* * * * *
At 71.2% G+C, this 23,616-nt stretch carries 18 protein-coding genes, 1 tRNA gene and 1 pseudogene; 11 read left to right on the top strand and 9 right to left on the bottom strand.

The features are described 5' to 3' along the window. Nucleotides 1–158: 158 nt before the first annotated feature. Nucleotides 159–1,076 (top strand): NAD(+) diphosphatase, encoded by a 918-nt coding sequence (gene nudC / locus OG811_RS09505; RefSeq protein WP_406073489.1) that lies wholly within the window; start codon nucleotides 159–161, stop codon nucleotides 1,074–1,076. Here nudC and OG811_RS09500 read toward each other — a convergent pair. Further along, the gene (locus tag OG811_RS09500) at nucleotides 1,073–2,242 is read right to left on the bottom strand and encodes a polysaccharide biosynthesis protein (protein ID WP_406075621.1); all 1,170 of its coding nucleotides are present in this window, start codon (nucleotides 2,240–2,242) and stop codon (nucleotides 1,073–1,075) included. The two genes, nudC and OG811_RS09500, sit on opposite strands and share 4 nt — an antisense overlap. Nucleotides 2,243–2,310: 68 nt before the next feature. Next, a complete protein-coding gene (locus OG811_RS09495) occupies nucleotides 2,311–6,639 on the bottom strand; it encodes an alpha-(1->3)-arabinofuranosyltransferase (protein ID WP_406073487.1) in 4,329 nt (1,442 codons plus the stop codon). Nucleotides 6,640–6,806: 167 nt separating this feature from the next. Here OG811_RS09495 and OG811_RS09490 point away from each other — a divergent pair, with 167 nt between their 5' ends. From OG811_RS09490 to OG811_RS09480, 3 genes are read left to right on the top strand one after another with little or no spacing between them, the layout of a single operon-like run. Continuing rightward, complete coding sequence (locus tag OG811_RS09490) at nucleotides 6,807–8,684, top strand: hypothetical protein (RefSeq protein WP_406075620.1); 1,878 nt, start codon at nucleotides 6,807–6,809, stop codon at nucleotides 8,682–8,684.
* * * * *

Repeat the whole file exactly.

At 71.2% G+C, this 23,616-nt stretch carries 18 protein-coding genes, 1 tRNA gene and 1 pseudogene; 11 read left to right on the top strand and 9 right to left on the bottom strand.

The features are described 5' to 3' along the window. Nucleotides 1–158: 158 nt before the first annotated feature. Nucleotides 159–1,076 (top strand): NAD(+) diphosphatase, encoded by a 918-nt coding sequence (gene nudC / locus OG811_RS09505; RefSeq protein WP_406073489.1) that lies wholly within the window; start codon nucleotides 159–161, stop codon nucleotides 1,074–1,076. Here nudC and OG811_RS09500 read toward each other — a convergent pair. Further along, the gene (locus tag OG811_RS09500) at nucleotides 1,073–2,242 is read right to left on the bottom strand and encodes a polysaccharide biosynthesis protein (protein ID WP_406075621.1); all 1,170 of its coding nucleotides are present in this window, start codon (nucleotides 2,240–2,242) and stop codon (nucleotides 1,073–1,075) included. The two genes, nudC and OG811_RS09500, sit on opposite strands and share 4 nt — an antisense overlap. Nucleotides 2,243–2,310: 68 nt before the next feature. Next, a complete protein-coding gene (locus OG811_RS09495) occupies nucleotides 2,311–6,639 on the bottom strand; it encodes an alpha-(1->3)-arabinofuranosyltransferase (protein ID WP_406073487.1) in 4,329 nt (1,442 codons plus the stop codon). Nucleotides 6,640–6,806: 167 nt separating this feature from the next. Here OG811_RS09495 and OG811_RS09490 point away from each other — a divergent pair, with 167 nt between their 5' ends. From OG811_RS09490 to OG811_RS09480, 3 genes are read left to right on the top strand one after another with little or no spacing between them, the layout of a single operon-like run. Continuing rightward, complete coding sequence (locus tag OG811_RS09490) at nucleotides 6,807–8,684, top strand: hypothetical protein (RefSeq protein WP_406075620.1); 1,878 nt, start codon at nucleotides 6,807–6,809, stop codon at nucleotides 8,682–8,684.